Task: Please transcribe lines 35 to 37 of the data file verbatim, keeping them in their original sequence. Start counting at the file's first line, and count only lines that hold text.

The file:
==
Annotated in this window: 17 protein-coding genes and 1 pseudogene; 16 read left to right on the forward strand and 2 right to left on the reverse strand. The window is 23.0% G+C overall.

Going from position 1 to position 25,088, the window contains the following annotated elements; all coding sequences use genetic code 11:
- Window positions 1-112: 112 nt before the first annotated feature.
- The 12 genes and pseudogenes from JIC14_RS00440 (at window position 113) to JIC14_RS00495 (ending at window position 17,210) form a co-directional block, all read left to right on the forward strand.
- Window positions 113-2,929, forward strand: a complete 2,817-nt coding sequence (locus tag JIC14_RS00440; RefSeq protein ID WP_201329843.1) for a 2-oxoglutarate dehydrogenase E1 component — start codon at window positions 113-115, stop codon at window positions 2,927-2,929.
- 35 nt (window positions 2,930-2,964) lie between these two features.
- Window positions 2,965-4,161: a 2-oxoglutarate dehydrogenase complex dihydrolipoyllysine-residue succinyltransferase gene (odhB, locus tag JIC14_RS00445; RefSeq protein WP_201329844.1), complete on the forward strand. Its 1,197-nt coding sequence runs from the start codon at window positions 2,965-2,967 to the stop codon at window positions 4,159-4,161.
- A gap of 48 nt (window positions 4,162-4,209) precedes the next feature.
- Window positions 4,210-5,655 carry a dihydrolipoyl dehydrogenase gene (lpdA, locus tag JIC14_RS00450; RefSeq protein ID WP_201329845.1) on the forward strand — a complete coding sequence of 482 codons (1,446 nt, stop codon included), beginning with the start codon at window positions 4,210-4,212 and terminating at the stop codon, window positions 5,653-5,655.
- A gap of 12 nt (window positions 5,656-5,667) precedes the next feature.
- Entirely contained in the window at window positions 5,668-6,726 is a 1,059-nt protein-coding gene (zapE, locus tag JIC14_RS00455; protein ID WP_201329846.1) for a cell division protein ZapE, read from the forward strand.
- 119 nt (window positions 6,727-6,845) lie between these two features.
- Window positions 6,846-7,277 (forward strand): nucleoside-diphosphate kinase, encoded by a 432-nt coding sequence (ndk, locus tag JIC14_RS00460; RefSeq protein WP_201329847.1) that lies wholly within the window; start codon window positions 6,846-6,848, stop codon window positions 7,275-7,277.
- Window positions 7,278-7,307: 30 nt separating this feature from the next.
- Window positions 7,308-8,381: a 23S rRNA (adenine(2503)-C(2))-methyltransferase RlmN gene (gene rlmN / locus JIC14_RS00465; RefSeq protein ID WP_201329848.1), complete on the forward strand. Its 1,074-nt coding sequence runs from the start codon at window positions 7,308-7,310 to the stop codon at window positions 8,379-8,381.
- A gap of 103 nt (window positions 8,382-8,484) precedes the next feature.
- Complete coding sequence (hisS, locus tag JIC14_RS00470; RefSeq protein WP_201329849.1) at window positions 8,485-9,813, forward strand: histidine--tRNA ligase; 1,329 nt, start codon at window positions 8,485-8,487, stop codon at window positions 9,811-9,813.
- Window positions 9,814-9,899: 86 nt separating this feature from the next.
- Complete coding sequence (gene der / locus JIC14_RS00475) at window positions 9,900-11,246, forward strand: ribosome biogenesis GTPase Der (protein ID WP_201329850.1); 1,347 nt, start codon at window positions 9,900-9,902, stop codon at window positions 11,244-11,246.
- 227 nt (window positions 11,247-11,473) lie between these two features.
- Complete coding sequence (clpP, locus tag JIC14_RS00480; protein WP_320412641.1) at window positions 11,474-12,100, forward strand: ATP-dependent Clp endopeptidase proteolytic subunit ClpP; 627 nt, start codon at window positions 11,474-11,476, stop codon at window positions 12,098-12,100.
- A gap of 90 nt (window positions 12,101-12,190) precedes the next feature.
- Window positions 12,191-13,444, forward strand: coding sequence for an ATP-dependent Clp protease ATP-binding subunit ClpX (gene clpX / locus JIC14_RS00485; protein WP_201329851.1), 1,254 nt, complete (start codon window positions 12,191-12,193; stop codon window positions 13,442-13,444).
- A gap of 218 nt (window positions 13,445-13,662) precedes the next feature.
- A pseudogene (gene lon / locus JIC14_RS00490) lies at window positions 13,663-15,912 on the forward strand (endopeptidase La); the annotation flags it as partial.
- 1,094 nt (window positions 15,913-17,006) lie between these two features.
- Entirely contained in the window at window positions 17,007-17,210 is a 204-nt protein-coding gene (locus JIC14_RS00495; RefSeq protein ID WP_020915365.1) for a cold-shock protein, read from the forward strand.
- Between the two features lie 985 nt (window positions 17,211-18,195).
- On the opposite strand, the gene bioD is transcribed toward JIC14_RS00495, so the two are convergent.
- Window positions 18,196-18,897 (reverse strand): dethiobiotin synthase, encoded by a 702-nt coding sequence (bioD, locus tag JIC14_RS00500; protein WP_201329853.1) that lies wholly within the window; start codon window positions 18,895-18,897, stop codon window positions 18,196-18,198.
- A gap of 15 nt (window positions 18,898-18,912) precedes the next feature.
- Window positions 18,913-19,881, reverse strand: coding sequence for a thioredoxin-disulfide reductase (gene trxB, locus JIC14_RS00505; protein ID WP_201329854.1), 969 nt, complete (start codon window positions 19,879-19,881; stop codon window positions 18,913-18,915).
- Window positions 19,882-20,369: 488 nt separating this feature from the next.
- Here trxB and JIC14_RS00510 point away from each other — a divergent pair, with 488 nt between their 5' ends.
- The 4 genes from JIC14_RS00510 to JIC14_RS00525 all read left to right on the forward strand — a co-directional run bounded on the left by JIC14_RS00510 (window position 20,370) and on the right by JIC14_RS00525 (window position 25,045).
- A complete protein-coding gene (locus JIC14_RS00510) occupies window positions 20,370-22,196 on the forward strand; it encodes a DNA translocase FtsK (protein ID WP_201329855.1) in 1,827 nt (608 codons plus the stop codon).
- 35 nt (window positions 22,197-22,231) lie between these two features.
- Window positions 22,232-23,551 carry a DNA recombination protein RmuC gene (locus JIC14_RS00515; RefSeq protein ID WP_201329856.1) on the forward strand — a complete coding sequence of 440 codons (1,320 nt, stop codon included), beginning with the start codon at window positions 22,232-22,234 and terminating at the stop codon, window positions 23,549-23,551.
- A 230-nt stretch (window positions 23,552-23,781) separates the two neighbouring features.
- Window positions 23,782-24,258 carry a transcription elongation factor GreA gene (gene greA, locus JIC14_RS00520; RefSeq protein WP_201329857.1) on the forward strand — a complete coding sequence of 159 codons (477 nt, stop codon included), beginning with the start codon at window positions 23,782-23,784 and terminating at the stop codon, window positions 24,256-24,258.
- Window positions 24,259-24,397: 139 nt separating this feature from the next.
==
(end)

- The 4 genes from JIC14_RS00510 to JIC14_RS00525 all read left to right on the forward strand — a co-directional run bounded on the left by JIC14_RS00510 (window position 20,370) and on the right by JIC14_RS00525 (window position 25,045).
- A complete protein-coding gene (locus JIC14_RS00510) occupies window positions 20,370-22,196 on the forward strand; it encodes a DNA translocase FtsK (protein ID WP_201329855.1) in 1,827 nt (608 codons plus the stop codon).
- 35 nt (window positions 22,197-22,231) lie between these two features.